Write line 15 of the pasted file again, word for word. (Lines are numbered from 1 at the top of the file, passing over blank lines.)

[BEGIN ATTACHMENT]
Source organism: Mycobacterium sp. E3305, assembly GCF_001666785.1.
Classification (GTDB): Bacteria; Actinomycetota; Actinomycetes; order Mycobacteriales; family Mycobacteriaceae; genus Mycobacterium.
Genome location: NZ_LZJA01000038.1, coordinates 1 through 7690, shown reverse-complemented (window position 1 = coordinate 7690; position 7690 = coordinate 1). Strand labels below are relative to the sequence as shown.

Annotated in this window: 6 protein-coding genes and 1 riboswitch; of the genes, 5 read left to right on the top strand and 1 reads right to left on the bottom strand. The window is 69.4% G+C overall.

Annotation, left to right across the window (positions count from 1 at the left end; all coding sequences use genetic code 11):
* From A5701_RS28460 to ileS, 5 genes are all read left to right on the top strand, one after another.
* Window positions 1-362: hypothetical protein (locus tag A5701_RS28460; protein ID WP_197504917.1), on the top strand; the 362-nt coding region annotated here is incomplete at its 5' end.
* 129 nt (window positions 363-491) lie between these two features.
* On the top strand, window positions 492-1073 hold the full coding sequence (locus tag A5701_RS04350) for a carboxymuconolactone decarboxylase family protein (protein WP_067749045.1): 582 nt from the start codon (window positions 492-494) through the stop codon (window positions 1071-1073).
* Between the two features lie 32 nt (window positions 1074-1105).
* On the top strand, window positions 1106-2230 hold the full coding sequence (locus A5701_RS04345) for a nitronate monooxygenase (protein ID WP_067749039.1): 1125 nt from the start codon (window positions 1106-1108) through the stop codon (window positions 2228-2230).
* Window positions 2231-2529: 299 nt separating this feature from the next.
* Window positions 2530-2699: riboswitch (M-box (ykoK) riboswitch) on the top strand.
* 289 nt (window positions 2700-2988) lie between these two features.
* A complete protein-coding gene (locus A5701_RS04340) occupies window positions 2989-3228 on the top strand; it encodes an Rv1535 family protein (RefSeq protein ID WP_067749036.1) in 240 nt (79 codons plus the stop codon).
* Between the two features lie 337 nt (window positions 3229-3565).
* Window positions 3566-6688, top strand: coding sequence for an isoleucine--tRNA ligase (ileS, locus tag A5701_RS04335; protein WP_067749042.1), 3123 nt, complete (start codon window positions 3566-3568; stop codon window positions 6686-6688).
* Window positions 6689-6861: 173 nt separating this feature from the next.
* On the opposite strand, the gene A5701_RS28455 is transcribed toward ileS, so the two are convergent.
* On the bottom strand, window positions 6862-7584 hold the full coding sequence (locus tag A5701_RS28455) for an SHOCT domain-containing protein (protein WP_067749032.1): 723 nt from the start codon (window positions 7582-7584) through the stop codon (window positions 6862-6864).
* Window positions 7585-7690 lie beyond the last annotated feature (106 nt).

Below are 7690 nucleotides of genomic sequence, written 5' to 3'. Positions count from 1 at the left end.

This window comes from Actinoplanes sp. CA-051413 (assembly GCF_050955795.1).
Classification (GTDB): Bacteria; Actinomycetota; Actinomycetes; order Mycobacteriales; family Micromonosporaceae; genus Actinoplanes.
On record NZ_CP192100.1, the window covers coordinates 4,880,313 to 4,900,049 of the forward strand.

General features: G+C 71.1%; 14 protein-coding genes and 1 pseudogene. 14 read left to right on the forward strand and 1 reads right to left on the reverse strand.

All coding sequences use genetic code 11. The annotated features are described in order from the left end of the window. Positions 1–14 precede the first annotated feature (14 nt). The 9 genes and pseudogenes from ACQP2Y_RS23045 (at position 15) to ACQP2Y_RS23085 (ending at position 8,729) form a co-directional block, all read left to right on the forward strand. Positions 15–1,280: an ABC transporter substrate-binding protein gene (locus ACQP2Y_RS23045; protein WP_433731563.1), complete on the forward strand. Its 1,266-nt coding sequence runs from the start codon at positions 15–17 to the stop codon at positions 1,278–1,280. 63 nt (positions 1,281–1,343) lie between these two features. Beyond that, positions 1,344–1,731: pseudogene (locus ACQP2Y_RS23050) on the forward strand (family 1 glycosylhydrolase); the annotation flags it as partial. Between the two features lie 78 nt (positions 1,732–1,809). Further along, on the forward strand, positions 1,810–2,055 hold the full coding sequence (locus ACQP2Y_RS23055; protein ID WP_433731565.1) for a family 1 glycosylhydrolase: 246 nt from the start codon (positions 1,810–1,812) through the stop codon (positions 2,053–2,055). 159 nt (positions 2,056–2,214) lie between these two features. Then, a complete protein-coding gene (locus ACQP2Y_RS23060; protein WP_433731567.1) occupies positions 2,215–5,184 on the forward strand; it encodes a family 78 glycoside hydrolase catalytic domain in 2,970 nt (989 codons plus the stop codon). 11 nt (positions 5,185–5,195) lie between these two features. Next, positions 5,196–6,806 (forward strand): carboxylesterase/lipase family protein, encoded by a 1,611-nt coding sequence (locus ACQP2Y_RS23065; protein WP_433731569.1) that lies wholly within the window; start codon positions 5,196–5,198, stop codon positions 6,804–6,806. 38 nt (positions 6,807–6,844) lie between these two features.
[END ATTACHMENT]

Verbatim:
* A complete protein-coding gene (locus A5701_RS04340) occupies window positions 2989-3228 on the top strand; it encodes an Rv1535 family protein (RefSeq protein ID WP_067749036.1) in 240 nt (79 codons plus the stop codon).